I am God, and there is a constructor
The Stereo Is Dead. Long Live The Stereo.
A week ago I sat down in front of The Wirecutter to try to buy a receiver. Here’s their pick for best of breed receiver:
It’s SIX INCHES TALL. It’s not horifically ugly, but it sure isn’t pretty. It has every feature you can possibly imagine. When I went looking for something smaller, I found one company, Marantz, makes smaller a/v receivers, and they’re not even that small:
I really don’t have that many requirements. I don’t care about surround sound at all. A pair of good stereo loudspeakers will do better than surrounding yourself with cheap ones. Here’s what I want: a bunch of HDMI inputs, some stereo inputs, and an amplifier for two speakers. A remote control. I already have an Apple TV, but I’d love it if it turned on when I tried to play music.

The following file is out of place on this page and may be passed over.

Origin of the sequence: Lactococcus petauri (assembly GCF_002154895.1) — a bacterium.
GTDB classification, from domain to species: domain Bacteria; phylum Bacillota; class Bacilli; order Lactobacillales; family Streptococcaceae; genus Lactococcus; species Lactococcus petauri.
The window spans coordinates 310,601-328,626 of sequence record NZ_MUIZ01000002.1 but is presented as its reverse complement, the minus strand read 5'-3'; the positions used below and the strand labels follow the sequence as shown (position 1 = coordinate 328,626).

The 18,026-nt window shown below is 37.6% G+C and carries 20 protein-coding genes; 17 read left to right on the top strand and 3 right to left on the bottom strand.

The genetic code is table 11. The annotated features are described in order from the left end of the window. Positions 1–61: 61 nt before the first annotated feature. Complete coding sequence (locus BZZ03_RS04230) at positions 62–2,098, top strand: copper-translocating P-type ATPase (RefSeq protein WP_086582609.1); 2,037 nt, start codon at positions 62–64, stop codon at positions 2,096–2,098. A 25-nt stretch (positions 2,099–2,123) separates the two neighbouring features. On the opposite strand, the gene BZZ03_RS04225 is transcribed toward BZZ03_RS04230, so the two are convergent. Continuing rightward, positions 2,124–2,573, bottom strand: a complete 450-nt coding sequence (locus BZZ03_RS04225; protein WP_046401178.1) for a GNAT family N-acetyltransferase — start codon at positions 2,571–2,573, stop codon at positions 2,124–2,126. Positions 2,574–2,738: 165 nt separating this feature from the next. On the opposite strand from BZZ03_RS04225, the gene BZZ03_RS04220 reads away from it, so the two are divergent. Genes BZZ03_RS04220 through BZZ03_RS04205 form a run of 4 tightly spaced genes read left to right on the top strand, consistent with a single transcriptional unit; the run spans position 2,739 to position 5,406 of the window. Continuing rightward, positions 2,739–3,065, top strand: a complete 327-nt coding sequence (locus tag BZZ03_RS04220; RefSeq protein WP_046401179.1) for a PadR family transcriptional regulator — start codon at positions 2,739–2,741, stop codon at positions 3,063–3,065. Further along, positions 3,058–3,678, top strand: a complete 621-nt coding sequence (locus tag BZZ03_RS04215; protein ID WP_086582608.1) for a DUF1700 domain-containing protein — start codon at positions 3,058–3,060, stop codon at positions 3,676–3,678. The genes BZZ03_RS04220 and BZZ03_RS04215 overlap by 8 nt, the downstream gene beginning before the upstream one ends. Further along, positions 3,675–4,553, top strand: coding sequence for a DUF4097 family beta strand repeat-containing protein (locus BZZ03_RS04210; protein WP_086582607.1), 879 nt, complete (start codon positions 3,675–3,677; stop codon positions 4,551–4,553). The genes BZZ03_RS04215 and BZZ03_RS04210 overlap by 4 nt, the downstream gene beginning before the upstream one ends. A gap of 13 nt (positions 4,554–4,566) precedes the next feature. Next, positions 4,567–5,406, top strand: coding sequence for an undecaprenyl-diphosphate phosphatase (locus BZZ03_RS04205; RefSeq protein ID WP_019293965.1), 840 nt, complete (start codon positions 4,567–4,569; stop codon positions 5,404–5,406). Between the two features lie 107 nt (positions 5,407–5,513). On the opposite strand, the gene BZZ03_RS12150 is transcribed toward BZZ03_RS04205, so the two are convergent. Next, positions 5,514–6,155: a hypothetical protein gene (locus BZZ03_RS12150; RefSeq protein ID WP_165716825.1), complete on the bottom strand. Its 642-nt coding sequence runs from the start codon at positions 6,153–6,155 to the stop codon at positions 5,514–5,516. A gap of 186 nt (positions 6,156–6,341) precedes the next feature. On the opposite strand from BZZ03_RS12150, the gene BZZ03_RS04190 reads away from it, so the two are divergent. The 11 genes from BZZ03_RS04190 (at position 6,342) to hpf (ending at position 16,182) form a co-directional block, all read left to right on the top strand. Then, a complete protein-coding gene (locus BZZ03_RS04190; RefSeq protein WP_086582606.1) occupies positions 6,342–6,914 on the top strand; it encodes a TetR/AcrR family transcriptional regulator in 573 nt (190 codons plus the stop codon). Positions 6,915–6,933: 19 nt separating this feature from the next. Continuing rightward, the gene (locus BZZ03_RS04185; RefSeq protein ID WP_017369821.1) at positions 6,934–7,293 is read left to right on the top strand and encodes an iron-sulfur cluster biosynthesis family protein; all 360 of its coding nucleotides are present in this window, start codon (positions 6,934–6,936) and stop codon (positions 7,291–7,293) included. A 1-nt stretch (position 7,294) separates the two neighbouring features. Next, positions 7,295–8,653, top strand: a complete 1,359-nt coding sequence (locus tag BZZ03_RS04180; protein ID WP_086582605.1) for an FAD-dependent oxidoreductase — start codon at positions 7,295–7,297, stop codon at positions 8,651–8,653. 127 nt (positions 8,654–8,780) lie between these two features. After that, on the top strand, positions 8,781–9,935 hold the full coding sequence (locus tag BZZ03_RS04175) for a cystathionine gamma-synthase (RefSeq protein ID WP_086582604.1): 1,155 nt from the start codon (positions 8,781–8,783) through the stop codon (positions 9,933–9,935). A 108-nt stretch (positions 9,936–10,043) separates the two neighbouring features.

So then I went looking for something simpler. An amplifier with a couple digital and a couple analog inputs. Hey, this looks pretty cool!
Except it’s $500. It doesn’t have any HDMI inputs (it targets audiophiles), so I’d still have to deal with this crappy switch that needs line of sight to a remote, because my TV doesn’t have enough plugs.
Then I remembered I had heard people talking about this new breed of cheap automotive receivers with surprisingly good sound quality for around $20.
But there’s no remote control at all. Kind of important for your TV sound. So then I started thinking.
Except it would suck. Enormously. No remote volume control, three power supplies, a pile of crap on my entertainment console.
What if you threw in a Raspberry Pi and some cheap hardware bits? There’s a whole distro for hi-fi audio through a Raspberry Pi. It supports Airplay out of the box. It plays video too!. There’s an infrared remote kit for it for $7. I could throw together a mobile app in a weekend. I bet you could sell a lot of these for $300. I bet you could even make it modular. Want more analog inputs? Buy some more analog inputs. Plug them in.
Why isn’t anyone making this? c|net is already decrying the current generation of receivers. Sounds like I’ve got a project to start.